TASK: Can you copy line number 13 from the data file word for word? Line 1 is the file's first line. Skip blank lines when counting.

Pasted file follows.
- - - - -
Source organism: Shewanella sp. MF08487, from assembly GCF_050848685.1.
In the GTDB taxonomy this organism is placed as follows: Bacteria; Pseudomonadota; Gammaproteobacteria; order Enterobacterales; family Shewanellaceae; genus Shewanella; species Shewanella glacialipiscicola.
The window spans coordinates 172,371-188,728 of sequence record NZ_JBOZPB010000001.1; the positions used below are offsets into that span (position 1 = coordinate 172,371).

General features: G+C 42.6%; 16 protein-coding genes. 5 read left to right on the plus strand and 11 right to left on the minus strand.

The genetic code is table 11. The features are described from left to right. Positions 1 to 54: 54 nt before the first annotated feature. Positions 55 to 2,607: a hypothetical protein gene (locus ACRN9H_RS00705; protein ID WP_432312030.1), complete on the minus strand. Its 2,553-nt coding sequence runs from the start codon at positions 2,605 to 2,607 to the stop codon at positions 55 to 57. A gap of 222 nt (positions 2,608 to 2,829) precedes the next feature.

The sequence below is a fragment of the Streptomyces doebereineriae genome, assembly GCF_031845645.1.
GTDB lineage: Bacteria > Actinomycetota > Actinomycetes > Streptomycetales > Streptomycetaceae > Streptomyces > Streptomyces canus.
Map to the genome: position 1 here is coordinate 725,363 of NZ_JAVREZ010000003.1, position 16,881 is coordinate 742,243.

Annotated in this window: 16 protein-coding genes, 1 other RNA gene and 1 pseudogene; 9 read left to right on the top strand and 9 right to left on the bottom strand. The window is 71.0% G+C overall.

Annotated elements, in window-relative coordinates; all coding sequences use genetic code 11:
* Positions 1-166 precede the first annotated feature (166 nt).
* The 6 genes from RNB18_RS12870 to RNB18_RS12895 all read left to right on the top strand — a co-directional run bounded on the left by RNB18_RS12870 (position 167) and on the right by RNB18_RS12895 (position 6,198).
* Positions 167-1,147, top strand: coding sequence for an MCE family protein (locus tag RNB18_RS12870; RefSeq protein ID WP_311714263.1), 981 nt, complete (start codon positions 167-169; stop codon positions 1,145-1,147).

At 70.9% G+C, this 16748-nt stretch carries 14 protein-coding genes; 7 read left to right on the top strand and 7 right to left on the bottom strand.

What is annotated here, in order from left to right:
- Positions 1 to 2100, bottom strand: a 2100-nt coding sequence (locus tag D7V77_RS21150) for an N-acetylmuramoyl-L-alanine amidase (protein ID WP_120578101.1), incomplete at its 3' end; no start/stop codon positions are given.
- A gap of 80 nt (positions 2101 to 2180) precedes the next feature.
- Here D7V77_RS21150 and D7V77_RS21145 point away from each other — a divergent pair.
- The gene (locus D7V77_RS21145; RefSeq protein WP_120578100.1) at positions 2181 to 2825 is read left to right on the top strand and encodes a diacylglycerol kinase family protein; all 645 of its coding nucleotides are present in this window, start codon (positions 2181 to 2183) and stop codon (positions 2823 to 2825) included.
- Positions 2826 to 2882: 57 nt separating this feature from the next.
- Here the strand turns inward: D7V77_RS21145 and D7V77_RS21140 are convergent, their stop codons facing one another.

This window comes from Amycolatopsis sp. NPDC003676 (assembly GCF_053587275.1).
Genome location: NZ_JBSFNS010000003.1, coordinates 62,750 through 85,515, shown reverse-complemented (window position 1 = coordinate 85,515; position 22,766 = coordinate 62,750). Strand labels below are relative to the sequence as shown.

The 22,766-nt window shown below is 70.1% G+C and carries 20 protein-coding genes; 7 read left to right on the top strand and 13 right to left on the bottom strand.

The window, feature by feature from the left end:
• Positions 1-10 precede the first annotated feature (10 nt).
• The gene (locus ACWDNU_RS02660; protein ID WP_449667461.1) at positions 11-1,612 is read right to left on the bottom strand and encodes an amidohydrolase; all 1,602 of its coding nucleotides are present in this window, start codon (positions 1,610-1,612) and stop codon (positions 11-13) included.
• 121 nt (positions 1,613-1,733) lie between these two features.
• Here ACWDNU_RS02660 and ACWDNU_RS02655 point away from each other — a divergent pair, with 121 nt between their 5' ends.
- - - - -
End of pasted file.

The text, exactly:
* Positions 167-1,147, top strand: coding sequence for an MCE family protein (locus tag RNB18_RS12870; RefSeq protein ID WP_311714263.1), 981 nt, complete (start codon positions 167-169; stop codon positions 1,145-1,147).